The following report aggregates key demographic trends regarding The American Institute of Architects’ (AIA’s) membership, board of directors, strategic council, and national staff. Please note that while AIA’s membership is an extensive community of more than 95,000 architectural professionals, participation in AIA is not mandatory to practice, and not all AIA members are licensed in the United States. Therefore, any current and future reporting of AIA members should not be construed as a census of the entire profession. Additionally, reporting demographic information to AIA is not a prerequisite for membership and is strictly voluntary, and some members choose not to disclose their race and/or ethnicity, gender identity and expression, or age. In some cases, nonreporting makes it challenging to fully determine AIA’s member demographics.
AIA member race and/or ethnicity
AIA is committed to equity, diversity, inclusion and belonging within the profession. In an effort to track demographic changes in the profession, members are encouraged to update their member profiles and voluntarily self-report their demographic data which impacts our ability to show trends. In 2019, 17.4% of AIA members did not report a race and/or ethnicity. There are data points that do reveal trends.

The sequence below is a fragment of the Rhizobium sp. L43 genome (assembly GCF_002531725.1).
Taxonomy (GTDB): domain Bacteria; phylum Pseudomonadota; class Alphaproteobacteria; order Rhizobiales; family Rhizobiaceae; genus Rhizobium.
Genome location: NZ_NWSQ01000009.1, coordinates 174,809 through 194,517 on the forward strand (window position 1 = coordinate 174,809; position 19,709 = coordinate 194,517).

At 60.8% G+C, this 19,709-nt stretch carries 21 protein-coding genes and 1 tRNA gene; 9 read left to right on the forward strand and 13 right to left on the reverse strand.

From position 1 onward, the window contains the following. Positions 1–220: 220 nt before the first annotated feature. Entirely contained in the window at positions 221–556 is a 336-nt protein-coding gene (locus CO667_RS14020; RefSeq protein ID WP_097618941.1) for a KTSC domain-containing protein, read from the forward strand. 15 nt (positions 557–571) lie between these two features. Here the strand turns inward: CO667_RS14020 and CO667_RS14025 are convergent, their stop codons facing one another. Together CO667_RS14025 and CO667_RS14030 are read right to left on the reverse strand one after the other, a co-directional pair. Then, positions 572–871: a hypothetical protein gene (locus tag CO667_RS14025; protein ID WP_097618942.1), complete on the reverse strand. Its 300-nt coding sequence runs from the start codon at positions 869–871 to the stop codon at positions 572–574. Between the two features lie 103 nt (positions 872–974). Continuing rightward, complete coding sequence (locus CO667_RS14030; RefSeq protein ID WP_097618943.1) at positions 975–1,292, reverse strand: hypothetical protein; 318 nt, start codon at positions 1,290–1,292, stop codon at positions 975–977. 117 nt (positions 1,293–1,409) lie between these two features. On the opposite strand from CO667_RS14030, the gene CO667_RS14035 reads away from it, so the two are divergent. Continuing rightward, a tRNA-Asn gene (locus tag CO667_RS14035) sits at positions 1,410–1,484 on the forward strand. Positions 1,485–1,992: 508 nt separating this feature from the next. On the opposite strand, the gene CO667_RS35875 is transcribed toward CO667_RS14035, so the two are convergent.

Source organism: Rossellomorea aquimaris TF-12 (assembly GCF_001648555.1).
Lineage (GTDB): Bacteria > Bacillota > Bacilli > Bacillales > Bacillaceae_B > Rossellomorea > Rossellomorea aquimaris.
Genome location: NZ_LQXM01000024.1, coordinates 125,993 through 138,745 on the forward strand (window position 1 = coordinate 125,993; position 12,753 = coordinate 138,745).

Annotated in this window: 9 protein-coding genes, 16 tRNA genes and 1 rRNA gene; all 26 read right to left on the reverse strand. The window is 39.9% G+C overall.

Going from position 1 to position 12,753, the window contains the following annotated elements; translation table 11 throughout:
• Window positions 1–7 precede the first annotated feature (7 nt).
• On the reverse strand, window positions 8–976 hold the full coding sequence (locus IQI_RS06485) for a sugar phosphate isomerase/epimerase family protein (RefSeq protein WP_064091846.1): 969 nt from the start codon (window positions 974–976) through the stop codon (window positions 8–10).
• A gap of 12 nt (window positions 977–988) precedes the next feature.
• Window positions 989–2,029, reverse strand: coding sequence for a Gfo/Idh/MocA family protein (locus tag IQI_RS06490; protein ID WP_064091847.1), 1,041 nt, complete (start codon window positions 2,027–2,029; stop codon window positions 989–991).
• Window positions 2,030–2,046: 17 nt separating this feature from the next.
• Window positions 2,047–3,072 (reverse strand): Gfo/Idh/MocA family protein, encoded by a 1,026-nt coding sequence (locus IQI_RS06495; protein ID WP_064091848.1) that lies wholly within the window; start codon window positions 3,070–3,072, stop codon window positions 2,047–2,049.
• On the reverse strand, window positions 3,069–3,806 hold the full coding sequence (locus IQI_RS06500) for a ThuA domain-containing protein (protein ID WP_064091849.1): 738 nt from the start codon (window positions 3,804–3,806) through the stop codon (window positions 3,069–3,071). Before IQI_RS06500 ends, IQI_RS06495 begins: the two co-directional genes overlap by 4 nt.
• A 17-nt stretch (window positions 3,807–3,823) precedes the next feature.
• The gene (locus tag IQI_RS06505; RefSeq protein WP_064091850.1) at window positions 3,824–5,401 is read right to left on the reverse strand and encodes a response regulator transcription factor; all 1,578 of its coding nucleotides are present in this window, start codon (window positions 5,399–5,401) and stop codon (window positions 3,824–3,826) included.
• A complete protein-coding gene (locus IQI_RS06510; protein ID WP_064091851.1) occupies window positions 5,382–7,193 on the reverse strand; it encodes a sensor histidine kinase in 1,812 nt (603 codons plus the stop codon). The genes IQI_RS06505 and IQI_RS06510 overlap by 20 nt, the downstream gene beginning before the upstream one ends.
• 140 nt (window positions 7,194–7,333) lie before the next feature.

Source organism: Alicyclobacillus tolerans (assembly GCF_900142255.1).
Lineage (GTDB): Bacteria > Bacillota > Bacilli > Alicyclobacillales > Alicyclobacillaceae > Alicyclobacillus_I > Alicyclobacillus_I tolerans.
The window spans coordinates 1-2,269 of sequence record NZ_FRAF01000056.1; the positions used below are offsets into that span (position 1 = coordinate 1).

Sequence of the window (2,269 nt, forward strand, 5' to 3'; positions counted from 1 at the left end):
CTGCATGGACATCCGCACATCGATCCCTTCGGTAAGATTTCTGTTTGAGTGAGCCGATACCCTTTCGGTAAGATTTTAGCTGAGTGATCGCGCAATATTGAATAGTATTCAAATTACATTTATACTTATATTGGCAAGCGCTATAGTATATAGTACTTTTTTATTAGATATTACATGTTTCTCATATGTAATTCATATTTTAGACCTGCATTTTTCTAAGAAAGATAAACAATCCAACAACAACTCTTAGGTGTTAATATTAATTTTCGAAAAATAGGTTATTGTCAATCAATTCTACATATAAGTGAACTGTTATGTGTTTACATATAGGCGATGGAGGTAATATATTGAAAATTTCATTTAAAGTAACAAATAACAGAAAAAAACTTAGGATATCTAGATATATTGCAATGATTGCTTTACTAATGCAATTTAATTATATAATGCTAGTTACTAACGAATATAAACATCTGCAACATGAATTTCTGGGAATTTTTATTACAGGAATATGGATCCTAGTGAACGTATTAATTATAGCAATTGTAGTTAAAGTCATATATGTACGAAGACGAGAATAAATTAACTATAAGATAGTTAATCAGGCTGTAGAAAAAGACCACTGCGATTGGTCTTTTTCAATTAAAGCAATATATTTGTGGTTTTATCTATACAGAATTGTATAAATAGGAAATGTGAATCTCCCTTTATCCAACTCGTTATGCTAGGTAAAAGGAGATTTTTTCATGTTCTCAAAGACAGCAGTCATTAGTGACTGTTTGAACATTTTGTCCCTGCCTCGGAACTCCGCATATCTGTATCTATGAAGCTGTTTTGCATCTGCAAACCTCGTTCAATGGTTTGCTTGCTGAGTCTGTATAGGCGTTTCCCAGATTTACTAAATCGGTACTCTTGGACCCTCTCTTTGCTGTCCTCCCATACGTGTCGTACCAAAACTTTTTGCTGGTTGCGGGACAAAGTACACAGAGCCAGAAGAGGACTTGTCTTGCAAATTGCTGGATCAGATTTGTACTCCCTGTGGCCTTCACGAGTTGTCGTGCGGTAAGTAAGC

The underrepresented racial and/or ethnic groups are American Indian or Alaska Native, Asian, Black or African American, Hispanic or Latino, Native Hawaiian or other Pacific Islander, and two or more races. Like gender, we are updating our demographic categories for race/ethnicity to give members an accurate means of reporting.
16% of AIA members across all member categories identify as an underrepresented racial or ethnic group while just under 67% were White.
Within the Associate membership category, a greater number of members identify as underrepresented races and ethnicities than in the membership as a whole, growing 10.9 points since 2012.